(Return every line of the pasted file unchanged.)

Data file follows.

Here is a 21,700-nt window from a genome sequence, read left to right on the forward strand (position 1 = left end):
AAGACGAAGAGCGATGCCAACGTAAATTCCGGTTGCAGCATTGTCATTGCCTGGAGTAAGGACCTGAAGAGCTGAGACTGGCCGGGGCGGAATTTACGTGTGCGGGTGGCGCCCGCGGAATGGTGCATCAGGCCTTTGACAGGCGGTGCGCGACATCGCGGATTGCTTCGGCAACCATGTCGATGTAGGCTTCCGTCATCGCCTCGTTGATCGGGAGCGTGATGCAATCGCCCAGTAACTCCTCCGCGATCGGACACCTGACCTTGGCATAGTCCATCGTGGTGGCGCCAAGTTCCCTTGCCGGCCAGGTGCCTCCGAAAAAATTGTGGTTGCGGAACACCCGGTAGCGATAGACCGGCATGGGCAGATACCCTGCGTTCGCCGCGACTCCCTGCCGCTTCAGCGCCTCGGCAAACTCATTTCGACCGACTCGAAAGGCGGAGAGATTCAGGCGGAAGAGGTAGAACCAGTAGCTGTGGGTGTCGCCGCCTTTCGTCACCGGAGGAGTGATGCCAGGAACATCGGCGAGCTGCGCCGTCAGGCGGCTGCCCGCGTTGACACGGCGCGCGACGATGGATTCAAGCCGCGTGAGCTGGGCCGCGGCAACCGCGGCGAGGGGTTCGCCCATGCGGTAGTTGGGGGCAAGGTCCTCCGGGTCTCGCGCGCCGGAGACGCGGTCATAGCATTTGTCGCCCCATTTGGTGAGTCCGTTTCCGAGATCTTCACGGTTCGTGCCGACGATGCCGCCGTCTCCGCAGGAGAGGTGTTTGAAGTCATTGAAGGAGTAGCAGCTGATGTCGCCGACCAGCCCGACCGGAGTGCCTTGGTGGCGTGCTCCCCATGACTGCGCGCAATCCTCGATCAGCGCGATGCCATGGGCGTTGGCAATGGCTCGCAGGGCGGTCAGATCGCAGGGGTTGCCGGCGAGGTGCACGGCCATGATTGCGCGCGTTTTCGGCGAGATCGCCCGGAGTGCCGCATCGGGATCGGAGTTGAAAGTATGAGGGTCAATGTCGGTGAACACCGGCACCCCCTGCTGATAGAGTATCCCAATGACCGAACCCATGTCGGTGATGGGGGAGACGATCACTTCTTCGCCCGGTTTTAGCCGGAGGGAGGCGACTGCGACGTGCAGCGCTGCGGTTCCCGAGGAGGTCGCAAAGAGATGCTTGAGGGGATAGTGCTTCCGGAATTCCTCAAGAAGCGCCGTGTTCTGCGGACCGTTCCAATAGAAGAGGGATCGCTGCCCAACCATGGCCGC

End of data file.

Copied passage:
Here is a 21,700-nt window from a genome sequence, read left to right on the forward strand (position 1 = left end):
AAGACGAAGAGCGATGCCAACGTAAATTCCGGTTGCAGCATTGTCATTGCCTGGAGTAAGGACCTGAAGAGCTGAGACTGGCCGGGGCGGAATTTACGTGTGCGGGTGGCGCCCGCGGAATGGTGCATCAGGCCTTTGACAGGCGGTGCGCGACATCGCGGATTGCTTCGGCAACCATGTCGATGTAGGCTTCCGTCATCGCCTCGTTGATCGGGAGCGTGATGCAATCGCCCAGTAACTCCTCCGCGATCGGACACCTGACCTTGGCATAGTCCATCGTGGTGGCGCCAAGTTCCCTTGCCGGCCAGGTGCCTCCGAAAAAATTGTGGTTGCGGAACACCCGGTAGCGATAGACCGGCATGGGCAGATACCCTGCGTTCGCCGCGACTCCCTGCCGCTTCAGCGCCTCGGCAAACTCATTTCGACCGACTCGAAAGGCGGAGAGATTCAGGCGGAAGAGGTAGAACCAGTAGCTGTGGGTGTCGCCGCCTTTCGTCACCGGAGGAGTGATGCCAGGAACATCGGCGAGCTGCGCCGTCAGGCGGCTGCCCGCGTTGACACGGCGCGCGACGATGGATTCAAGCCGCGTGAGCTGGGCCGCGGCAACCGCGGCGAGGGGTTCGCCCATGCGGTAGTTGGGGGCAAGGTCCTCCGGGTCTCGCGCGCCGGAGACGCGGTCATAGCATTTGTCGCCCCATTTGGTGAGTCCGTTTCCGAGATCTTCACGGTTCGTGCCGACGATGCCGCCGTCTCCGCAGGAGAGGTGTTTGAAGTCATTGAAGGAGTAGCAGCTGATGTCGCCGACCAGCCCGACCGGAGTGCCTTGGTGGCGTGCTCCCCATGACTGCGCGCAATCCTCGATCAGCGCGATGCCATGGGCGTTGGCAATGGCTCGCAGGGCGGTCAGATCGCAGGGGTTGCCGGCGAGGTGCACGGCCATGATTGCGCGCGTTTTCGGCGAGATCGCCCGGAGTGCCGCATCGGGATCGGAGTTGAAAGTATGAGGGTCAATGTCGGTGAACACCGGCACCCCCTGCTGATAGAGTATCCCAATGACCGAACCCATGTCGGTGATGGGGGAGACGATCACTTCTTCGCCCGGTTTTAGCCGGAGGGAGGCGACTGCGACGTGCAGCGCTGCGGTTCCCGAGGAGGTCGCAAAGAGATGCTTGAGGGGATAGTGCTTCCGGAATTCCTCAAGAAGCGCCGTGTTCTGCGGACCGTTCCAATAGAAGAGGGATCGCTGCCCAACCATGGCCGC